Equity of exoneration

Indirect benefit

Armstrong v Onyearu

[2017] EWCA Civ 268


For a benefit to a co-owner/surety to displace the equity of exoneration, it must be direct or closely connected to the secured indebtedness, and must be capable of carrying a financial value. Facts Mr O was the sole registered proprietor of a property that was his matrimonial home with his wife. Following an application for sale of the property by his trustee in bankruptcy a declaration was made by the Registrar that that the beneficial interest in the property was owned by himself and Mrs O in equal shares. He had previously charged the property to a bank. It was subsequently held that Mrs O was entitled to an equity of exoneration, the effect of which was that the charge exhausted Mr O’s share, so the court refused to make an order for sale.

Mr O’s trustee in bankruptcy appealed to the High Court, contending that the equity of exoneration did not apply. Although the charge was for Mr O’s direct benefit only, in enabling him to discharge his business debts, Mrs O had obtained an indirect benefit because the borrowings had enabled Mr O to continue in business and service the original mortgage loan, secured on the property. The appeal was dismissed.

The trustee in bankruptcy sought permission for a second appeal on the basis that the case raised an important and novel point of law as to the application of the equity of exoneration where the joint owner has received an indirect, as opposed to a direct, benefit. Permission was granted to appeal to the Court of Appeal.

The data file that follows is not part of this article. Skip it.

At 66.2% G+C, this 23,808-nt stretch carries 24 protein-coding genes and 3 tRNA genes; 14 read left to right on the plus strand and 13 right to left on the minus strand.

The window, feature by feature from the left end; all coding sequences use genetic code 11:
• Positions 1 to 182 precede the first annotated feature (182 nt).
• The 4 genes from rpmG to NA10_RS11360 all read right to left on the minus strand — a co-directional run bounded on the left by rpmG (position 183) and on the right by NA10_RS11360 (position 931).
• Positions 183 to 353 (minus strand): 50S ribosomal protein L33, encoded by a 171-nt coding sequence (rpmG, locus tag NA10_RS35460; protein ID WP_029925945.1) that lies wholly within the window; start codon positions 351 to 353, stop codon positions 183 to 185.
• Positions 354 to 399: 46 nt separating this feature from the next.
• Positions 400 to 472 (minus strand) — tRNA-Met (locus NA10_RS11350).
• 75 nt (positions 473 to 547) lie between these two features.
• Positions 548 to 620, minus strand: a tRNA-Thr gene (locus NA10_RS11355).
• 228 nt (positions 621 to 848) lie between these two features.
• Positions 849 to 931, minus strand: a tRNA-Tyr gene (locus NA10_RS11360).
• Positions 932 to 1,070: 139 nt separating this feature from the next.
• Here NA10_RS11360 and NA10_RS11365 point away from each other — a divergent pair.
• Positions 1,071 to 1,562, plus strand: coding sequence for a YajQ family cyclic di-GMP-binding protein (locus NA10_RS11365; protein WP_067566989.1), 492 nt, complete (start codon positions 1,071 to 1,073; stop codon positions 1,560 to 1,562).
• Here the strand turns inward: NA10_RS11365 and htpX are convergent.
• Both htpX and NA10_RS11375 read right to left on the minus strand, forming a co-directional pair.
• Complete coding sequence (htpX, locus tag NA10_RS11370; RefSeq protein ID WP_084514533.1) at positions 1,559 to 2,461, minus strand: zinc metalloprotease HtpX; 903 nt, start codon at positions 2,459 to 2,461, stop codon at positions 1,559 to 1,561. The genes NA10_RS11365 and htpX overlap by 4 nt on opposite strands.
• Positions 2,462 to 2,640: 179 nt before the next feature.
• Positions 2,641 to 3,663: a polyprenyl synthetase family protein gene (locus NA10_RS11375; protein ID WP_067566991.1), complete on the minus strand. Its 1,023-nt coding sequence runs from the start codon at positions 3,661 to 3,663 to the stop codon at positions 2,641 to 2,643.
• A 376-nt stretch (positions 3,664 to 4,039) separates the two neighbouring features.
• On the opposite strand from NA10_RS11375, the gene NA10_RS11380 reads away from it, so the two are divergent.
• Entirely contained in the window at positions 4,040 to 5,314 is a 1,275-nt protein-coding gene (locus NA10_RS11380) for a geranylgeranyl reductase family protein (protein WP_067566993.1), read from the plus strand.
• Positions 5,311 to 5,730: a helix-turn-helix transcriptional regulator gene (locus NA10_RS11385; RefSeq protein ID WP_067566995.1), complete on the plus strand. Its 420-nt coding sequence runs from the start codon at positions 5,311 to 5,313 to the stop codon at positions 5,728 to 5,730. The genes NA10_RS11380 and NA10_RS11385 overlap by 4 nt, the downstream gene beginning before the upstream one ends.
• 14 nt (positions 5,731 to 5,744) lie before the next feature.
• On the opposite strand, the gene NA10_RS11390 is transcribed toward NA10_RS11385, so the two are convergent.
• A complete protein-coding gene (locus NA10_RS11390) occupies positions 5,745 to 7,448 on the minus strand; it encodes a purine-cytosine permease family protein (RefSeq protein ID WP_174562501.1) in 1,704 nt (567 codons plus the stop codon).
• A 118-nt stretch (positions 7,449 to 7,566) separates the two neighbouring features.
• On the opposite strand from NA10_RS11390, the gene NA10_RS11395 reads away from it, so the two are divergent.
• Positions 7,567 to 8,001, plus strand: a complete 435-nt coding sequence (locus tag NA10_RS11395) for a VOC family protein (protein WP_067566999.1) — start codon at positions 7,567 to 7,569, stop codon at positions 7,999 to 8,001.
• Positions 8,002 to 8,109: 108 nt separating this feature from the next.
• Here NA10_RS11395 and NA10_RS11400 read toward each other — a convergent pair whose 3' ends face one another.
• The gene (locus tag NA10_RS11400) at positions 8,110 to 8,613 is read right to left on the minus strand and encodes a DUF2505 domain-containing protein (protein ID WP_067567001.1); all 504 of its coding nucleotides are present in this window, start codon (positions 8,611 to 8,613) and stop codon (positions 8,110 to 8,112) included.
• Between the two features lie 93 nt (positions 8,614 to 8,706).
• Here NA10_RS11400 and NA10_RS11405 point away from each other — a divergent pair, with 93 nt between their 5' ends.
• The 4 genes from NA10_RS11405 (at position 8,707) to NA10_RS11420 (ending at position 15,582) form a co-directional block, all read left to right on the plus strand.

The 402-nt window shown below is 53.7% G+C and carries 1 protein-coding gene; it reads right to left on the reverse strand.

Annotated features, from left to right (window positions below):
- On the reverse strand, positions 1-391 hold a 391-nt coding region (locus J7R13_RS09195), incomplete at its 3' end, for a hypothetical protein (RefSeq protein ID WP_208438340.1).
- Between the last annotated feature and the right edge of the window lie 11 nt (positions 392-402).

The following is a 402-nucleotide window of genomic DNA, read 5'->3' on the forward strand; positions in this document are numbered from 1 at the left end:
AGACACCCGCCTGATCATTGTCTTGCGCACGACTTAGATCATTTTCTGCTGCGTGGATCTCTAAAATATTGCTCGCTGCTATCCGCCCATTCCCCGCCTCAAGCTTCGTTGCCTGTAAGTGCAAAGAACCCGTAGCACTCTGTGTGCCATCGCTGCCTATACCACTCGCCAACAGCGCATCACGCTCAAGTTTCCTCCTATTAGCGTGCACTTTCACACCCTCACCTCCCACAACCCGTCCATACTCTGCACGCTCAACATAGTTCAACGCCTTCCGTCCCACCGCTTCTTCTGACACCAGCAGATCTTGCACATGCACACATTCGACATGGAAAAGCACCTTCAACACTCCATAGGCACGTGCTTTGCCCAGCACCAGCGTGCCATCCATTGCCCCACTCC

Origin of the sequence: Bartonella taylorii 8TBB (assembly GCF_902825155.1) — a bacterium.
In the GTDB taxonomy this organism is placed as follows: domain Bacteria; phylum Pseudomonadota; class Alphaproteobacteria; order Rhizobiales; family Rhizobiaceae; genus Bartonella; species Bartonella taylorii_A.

The Court of Appeal dismissed the appeal. Following a detailed review of the case law, the court concluded that English law has not regarded an indirect benefit to be itself sufficient to deny a right of exoneration to the surety. The benefit must be direct or closely connected to the secured indebtedness. In the present case, an indirect benefit was far from certain to accrue, particularly when viewed as at the date of the transaction. In general, the benefits must be capable of carrying a financial value.


This case may now be regarded as the leading authority on the application of the equity of exoneration. Lord Justice David Richards began his judgment with a useful summary:

    “Where property jointly owned by A and B is charged to secure the debts of B only, A is or may be entitled to a charge over B’s share of the property to the extent that B’s debts are paid out of A’s share. This is known as the equity of exoneration…The authorities establish that the availability of the equity is a matter of the actual or presumed intention of the parties. If the actual intention is that the equity is to apply, or conversely is not to apply, this determines the issue. In many cases, however, there is no evidence of actual intention, and the law will arrive at the parties’ presumed intention from an examination of all the relevant circumstances.”

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